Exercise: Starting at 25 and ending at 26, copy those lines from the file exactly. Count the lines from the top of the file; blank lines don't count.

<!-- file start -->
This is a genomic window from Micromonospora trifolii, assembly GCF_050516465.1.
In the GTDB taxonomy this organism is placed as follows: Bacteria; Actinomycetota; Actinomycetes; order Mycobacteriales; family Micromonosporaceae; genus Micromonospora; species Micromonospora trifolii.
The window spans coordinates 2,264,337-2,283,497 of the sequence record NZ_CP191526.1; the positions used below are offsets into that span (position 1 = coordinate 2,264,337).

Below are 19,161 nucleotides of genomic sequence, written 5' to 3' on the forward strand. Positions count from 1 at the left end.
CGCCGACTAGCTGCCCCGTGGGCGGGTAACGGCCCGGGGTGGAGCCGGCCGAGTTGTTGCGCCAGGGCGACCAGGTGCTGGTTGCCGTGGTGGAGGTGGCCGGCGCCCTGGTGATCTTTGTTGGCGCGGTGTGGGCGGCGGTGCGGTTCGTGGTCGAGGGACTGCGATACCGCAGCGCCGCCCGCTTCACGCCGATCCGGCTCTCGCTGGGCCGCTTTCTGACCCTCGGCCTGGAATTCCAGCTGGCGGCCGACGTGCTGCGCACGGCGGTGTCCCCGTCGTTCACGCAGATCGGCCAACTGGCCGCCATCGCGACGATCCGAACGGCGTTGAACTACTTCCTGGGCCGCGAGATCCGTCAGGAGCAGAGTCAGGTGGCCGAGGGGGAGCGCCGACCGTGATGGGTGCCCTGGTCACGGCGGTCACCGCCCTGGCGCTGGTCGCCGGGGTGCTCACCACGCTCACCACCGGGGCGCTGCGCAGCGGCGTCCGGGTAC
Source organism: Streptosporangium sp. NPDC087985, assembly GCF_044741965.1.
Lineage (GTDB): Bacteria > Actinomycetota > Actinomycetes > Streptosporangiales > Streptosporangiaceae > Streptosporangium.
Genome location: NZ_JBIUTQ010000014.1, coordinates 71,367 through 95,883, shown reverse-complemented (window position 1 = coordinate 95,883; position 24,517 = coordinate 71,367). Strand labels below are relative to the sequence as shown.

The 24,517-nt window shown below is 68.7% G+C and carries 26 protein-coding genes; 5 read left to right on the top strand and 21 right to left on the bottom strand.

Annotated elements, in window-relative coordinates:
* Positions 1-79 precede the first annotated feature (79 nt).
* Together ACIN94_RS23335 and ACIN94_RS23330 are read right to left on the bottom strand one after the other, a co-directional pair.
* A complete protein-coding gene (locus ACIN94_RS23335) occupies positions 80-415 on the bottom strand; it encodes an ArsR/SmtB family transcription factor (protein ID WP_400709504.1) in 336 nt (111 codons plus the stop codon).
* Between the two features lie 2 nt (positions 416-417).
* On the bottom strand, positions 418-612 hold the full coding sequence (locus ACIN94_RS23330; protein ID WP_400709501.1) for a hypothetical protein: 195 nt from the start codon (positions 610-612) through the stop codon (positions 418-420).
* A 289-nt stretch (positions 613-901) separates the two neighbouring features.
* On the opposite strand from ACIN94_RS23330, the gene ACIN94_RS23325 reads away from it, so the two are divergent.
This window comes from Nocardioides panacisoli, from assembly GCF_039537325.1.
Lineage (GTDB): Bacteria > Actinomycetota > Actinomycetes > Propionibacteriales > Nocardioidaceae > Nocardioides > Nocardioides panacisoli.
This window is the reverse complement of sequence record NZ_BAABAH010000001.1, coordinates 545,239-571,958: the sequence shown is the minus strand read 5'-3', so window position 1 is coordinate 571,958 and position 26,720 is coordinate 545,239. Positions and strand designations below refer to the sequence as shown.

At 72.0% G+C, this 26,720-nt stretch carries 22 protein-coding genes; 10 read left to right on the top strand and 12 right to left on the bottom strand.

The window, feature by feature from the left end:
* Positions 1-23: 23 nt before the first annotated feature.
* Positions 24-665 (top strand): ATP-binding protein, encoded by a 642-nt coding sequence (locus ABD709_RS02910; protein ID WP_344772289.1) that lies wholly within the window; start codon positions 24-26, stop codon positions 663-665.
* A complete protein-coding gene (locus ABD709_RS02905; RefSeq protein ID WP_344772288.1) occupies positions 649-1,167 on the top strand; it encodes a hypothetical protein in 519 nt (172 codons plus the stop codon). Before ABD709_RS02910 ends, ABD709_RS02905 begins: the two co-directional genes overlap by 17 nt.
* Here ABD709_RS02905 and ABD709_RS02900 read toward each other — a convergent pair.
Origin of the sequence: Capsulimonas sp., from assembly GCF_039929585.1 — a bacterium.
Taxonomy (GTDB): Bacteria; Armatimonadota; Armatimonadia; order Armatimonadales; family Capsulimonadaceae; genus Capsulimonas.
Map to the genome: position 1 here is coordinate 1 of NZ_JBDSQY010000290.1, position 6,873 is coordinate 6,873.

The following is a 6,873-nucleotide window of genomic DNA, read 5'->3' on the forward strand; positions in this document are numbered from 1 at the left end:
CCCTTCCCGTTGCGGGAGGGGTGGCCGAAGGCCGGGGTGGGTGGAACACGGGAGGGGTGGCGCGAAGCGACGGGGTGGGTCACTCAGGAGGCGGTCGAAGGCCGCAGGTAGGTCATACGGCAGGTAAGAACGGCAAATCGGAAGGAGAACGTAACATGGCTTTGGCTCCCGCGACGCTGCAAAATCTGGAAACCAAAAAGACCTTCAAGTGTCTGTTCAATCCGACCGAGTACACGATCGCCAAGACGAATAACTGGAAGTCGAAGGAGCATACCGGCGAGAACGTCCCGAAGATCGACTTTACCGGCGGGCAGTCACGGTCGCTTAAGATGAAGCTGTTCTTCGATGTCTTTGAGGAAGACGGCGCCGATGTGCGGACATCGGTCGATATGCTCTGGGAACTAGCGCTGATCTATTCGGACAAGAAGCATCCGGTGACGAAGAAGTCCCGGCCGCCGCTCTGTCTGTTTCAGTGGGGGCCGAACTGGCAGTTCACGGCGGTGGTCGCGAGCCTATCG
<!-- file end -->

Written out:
* A complete protein-coding gene (locus ABD709_RS02905; RefSeq protein ID WP_344772288.1) occupies positions 649-1,167 on the top strand; it encodes a hypothetical protein in 519 nt (172 codons plus the stop codon). Before ABD709_RS02910 ends, ABD709_RS02905 begins: the two co-directional genes overlap by 17 nt.
* Here ABD709_RS02905 and ABD709_RS02900 read toward each other — a convergent pair.